14. Iraqi nuclear weapons development program. Final report, October 1, 1992--September 30, 1993

    International Nuclear Information System (INIS)

    1993-01-01

    This is an abstract of the final report focusing on the collection, collation, analysis, and recording of information pertaining to Iraqi nuclear weapons development and on the long term monitoring of Iraq

  15. Alternative Low-Sulfur Diesel Fuel Transition Program for Alaska Final Rule

    Science.gov (United States)

    This final rule will implement the requirements for sulfur, cetane and aromatics for highway, nonroad, locomotive and marine diesel fuel produced in, imported into, and distributed or used in the rural areas of Alaska.

  16. 77 FR 13248 - Texas: Final Authorization of State Hazardous Waste Management Program Revisions

    Science.gov (United States)

    2012-03-06

    ... Commission on Environmental Quality, (TCEQ) 12100 Park S. Circle, Austin TX 78753- 3087, (512) 239-6079... INFORMATION: For additional information, please see the immediate final rule published in the ``Rules and...

  17. GPHS-RTGs in support of the Cassini RTG Program. Final technical report, January 11, 1991 - April 30, 1998

    International Nuclear Information System (INIS)

    1998-08-01

    As noted in the historical summary, this program encountered a number of changes in direction, schedule, and scope over the period 11 January 1991 to 31 December 1998. The report provides a comprehensive summary of all the varied aspects of the program over its seven and a quarter years, and highlights those aspects that provide information beneficial to future radioisotope programs. In addition to summarizing the scope of the Cassini GPHS-RTG Program provided as background, the introduction includes a discussion of the scope of the final report and offers reference sources for information on those topics not covered. Much of the design heritage of the GPHS-RTG comes from the Multi-Hundred Watt (MHW) RTGs used on the Lincoln Experimental Satellites (LES) 8/9 and Voyager spacecraft. The design utilized for the Cassini program was developed, in large part, under the GPHS-RTG program which produced the Galileo and Ulysses RTGs. Reports from those programs included detailed documentation of the design, development, and testing of converter components and full converters that were identical to, or similar to, components used in the Cassini program. Where such information is available in previous reports, it is not repeated here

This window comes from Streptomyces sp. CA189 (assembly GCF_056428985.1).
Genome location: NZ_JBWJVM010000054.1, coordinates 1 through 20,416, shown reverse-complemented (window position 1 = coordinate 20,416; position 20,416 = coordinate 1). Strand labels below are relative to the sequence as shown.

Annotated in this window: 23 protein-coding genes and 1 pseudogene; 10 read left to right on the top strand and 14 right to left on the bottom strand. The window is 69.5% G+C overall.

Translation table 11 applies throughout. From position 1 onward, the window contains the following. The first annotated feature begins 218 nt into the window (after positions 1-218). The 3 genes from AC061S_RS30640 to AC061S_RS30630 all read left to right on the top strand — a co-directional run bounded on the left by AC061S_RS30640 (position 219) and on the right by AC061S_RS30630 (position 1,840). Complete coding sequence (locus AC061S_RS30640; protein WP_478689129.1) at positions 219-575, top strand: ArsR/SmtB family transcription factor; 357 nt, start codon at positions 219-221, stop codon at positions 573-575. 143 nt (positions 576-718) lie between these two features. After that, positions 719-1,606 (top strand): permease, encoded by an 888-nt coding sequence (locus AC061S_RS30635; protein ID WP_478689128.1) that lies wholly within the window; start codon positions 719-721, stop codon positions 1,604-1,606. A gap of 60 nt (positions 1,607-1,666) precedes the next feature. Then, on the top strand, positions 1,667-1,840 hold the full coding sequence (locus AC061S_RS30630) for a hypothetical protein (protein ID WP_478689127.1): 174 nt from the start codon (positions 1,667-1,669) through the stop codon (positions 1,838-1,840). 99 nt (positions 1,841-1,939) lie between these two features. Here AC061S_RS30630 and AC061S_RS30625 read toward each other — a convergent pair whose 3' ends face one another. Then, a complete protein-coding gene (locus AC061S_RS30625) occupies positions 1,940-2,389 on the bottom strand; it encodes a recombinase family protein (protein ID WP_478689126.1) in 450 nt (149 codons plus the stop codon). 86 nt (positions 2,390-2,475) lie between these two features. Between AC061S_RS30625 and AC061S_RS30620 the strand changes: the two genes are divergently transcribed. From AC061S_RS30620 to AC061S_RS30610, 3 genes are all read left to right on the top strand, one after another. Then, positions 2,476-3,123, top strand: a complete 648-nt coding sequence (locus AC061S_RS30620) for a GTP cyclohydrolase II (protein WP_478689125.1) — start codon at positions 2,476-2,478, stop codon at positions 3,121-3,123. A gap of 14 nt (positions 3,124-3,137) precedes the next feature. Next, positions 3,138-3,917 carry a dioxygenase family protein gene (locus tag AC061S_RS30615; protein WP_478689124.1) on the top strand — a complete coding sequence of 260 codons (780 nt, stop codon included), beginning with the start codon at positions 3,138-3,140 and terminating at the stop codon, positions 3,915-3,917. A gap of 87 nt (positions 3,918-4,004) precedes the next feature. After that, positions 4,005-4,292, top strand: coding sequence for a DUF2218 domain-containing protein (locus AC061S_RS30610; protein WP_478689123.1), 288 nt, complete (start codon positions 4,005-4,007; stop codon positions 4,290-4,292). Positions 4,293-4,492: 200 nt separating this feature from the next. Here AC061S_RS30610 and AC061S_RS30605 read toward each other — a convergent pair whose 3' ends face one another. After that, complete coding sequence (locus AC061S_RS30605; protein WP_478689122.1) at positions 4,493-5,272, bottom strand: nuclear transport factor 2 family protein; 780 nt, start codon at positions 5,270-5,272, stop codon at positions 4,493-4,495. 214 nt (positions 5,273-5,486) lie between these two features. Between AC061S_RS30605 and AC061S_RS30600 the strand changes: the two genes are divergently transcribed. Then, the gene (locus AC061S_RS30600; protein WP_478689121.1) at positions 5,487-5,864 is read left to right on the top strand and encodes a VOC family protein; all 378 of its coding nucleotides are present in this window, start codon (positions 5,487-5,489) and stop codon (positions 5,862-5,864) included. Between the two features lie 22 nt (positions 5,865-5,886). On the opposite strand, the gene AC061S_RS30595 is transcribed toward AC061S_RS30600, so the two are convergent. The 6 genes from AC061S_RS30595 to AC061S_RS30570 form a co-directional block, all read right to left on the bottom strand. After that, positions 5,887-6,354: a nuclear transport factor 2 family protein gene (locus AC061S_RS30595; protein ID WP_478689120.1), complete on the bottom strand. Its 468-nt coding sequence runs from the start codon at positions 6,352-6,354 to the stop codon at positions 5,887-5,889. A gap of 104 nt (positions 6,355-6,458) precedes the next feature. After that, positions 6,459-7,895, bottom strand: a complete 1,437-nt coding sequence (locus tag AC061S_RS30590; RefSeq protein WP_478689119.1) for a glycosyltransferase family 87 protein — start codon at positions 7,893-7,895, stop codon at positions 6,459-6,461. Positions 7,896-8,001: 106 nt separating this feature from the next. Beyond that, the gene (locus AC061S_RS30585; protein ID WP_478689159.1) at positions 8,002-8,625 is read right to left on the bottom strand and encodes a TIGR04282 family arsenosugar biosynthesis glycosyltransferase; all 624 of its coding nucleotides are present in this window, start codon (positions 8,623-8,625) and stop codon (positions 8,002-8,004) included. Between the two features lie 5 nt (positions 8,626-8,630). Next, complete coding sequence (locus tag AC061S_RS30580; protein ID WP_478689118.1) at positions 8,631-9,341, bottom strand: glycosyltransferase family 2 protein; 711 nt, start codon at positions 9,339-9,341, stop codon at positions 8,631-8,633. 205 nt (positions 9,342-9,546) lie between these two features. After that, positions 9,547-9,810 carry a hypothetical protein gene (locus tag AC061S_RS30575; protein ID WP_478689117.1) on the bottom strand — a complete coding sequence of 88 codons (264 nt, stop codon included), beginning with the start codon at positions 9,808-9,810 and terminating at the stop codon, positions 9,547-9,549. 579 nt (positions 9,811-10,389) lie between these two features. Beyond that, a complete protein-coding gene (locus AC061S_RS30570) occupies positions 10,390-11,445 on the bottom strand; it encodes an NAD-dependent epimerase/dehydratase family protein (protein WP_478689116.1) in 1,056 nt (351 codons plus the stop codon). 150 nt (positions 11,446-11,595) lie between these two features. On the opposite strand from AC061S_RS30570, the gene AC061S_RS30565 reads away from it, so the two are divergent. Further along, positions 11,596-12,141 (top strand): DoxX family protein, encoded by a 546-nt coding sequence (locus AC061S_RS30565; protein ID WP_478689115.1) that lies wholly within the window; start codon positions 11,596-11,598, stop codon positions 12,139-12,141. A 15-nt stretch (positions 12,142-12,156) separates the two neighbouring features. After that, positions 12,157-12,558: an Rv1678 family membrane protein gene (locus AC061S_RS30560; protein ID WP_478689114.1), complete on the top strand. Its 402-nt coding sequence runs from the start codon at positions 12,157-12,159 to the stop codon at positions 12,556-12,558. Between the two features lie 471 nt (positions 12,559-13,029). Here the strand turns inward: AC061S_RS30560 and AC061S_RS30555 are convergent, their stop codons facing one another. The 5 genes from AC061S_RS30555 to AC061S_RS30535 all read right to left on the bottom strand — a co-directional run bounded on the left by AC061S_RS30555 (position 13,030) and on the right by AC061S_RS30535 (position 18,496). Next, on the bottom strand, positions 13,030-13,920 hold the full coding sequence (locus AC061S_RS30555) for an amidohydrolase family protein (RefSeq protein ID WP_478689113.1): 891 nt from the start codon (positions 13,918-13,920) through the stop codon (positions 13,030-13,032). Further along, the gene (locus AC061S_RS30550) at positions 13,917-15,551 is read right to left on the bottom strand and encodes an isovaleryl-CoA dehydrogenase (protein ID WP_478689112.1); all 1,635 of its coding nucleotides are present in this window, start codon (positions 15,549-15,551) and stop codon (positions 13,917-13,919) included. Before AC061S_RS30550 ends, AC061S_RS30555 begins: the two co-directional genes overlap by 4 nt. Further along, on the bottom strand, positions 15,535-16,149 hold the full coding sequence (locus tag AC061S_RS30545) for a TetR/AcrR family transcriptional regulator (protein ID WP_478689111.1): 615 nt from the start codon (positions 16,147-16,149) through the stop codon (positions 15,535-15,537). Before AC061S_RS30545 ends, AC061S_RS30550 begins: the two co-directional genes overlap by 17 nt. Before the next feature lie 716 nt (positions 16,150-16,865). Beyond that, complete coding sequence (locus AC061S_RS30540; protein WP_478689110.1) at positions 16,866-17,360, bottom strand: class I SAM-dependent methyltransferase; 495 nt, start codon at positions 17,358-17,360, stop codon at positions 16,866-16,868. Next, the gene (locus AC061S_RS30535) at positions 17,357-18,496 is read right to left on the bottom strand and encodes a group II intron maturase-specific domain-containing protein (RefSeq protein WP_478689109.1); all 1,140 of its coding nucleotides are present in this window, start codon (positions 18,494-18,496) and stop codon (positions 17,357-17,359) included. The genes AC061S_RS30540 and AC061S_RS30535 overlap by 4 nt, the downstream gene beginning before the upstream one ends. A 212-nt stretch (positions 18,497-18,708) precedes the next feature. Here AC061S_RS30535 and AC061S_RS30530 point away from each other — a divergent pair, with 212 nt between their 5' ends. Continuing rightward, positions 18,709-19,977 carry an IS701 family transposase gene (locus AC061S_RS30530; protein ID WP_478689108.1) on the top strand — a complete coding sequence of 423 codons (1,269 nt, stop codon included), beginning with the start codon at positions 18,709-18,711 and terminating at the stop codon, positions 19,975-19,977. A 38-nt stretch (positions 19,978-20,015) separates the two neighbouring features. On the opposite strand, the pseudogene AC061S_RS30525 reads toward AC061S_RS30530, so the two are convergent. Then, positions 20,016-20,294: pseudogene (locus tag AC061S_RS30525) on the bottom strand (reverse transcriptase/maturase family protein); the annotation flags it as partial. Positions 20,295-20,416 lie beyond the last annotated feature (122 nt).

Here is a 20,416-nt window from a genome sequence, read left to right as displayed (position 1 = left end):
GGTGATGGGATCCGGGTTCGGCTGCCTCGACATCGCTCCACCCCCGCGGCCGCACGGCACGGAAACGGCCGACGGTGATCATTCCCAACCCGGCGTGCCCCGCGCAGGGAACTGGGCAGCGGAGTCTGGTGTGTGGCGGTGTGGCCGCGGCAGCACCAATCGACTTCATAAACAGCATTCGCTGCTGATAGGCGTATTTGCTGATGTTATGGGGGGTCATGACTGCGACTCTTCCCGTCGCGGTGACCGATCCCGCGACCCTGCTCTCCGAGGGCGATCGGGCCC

18. Final Report for Award #DE-SC3956 Separating Algorithm and Implementation via programming Model Injection (SAIMI)

    Energy Technology Data Exchange (ETDEWEB)

    Strout, Michelle [Colorado State Univ., Fort Collins, CO (United States)

    2015-08-15

    Programming parallel machines is fraught with difficulties: the obfuscation of algorithms due to implementation details such as communication and synchronization, the need for transparency between language constructs and performance, the difficulty of performing program analysis to enable automatic parallelization techniques, and the existence of important "dusty deck" codes. The SAIMI project developed abstractions that enable the orthogonal specification of algorithms and implementation details within the context of existing DOE applications. The main idea is to enable the injection of small programming models such as expressions involving transcendental functions, polyhedral iteration spaces with sparse constraints, and task graphs into full programs through the use of pragmas. These smaller, more restricted programming models enable orthogonal specification of many implementation details such as how to map the computation on to parallel processors, how to schedule the computation, and how to allocation storage for the computation. At the same time, these small programming models enable the expression of the most computationally intense and communication heavy portions in many scientific simulations. The ability to orthogonally manipulate the implementation for such computations will significantly ease performance programming efforts and expose transformation possibilities and parameter to automated approaches such as autotuning. At Colorado State University, the SAIMI project was supported through DOE grant DE-SC3956 from April 2010 through August 2015. The SAIMI project has contributed a number of important results to programming abstractions that enable the orthogonal specification of implementation details in scientific codes. This final report summarizes the research that was funded by the SAIMI project.